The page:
the network for radical unschooling families
> And maybe to offer a different perspective on tv, sugar and > all the other things we consciously or unconsciously limit.If you want to see the rest of that thread it's here.
I don't doubt that people who limit sugar and TV and access to other
religious beliefs and so on have what they believe are good reasons
for the limitations they impose.
But sometimes those reasons don't have a foundation of thought
beneath them. They might be doing what has always been done because
they assume there's a good reason someone decided to do it that way.
(School, imposed bedtimes, 3 square meals a day, brushing twice a
day.) They might be going along with what they've heard because it
sounds sensible and imposing limits is a lot easier than delving into
research they're not confident they can interpret objectively. (It
*does* sound reasonable that exposure a lot of ads will cause kids to
want a lot of things, and that candy will make them ignore more
nutritious food (we can even see that happening if controls are
lifted at Halloween and kids pig out.)
And sometimes those reasons are based on fear. Sometimes fear can
cause people to research to support their fear rather than understand
what they fear better and see the situation more objectively.
Sometimes the information itself is skewed because the only ones
writing and researching are those who are afraid.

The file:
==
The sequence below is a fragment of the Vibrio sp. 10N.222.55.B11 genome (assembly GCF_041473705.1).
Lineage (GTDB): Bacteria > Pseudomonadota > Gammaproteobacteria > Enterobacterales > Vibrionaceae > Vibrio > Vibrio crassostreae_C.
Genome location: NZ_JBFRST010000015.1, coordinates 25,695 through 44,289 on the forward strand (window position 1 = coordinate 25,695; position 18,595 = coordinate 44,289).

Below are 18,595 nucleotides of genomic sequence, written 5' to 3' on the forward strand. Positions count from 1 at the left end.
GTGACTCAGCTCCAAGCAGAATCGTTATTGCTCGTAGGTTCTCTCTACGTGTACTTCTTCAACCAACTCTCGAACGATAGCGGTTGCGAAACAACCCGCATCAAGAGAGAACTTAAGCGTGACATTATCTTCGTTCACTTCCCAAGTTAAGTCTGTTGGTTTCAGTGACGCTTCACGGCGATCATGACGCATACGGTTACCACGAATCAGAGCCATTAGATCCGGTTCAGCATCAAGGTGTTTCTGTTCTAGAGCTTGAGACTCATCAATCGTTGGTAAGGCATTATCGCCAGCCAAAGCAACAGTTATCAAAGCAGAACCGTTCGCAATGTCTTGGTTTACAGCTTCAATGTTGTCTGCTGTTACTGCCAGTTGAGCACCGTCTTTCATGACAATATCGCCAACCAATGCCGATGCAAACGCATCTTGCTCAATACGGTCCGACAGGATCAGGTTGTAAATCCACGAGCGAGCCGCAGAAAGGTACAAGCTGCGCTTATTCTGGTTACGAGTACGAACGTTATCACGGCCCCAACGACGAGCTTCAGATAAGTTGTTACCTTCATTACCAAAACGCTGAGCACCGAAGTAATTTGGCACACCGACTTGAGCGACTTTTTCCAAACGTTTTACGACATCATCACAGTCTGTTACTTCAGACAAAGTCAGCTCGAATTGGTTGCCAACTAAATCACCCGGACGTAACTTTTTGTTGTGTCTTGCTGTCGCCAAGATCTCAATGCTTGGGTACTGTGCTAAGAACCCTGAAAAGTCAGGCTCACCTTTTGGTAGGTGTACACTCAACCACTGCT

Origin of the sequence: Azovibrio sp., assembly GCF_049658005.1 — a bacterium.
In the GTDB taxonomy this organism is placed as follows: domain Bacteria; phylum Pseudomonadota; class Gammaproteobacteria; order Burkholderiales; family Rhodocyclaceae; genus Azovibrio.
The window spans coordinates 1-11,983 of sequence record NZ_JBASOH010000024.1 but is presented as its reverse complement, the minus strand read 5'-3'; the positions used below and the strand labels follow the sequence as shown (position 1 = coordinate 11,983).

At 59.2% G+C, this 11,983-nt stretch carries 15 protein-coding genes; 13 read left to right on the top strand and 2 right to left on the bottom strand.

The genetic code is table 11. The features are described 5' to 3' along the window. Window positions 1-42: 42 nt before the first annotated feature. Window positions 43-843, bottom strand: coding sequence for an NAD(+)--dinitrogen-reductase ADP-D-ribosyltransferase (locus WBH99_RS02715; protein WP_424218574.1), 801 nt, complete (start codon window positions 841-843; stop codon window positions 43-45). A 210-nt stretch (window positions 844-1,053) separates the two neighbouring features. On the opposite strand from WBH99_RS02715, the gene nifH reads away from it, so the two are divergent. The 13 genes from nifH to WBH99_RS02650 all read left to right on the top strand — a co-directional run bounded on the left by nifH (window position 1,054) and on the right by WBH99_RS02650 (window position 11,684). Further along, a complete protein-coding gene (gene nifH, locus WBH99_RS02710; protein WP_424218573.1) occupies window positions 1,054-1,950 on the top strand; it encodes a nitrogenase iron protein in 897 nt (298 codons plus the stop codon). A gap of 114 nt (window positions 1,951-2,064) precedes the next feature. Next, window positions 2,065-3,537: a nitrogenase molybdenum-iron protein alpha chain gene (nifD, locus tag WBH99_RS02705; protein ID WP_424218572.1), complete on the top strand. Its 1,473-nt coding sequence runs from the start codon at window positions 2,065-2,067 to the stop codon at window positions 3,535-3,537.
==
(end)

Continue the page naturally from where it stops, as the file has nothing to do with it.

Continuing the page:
For instance, it's much easier to find research on the negative
effects of television than on the positive effects. It's much easier
to find articles on how bad sugar is than to find articles on why you
shouldn't worry. It's much easier to find the negative effects of
secularism than the positive effects.
It's much easier and more comforting to build protective walls
against what we fear than to face the fears and find out the truth.
I think when unschoolers start arguing against limiting TV what
people believe we're saying is that our opinion is better than yours
and you need to keep your opinion to yourself about TV and sugar and
But what we're doing is reporting what *really* happens when kids are
free to explore the world in a supportive home, and free to use and
refine their own internal guides in an environment where parents are
there to help them make decisions. (Not make the decision we want
them to, but make their own decisions.)
What we pass on about TV and video games and candy isn't what we
guess will happen. It's not what we hope will happen while we look
through unschooling rosy glasses. It's what actually does happen. And
then also our best guesses at why unschoolers get different results
than what conventional parents fear will happen (and sometimes see
There are vegetarian parents who help their kids explore the world of
food without forcing them or guilting them into becoming vegetarians.
There are parents who dislike TV who find a way to see TV through
their kids and see the benefits of it. (And their kids don't end up
watching porn at 6!)
I remember at least one fundamentalist Christian who said she wasn't
forcing her beliefs on her kids and was allowing them to make up
their own minds about religion.
Fear is not a good mix to add to unschooling. Even fear of school is
not good. It narrows the world when we need to open doors for kids.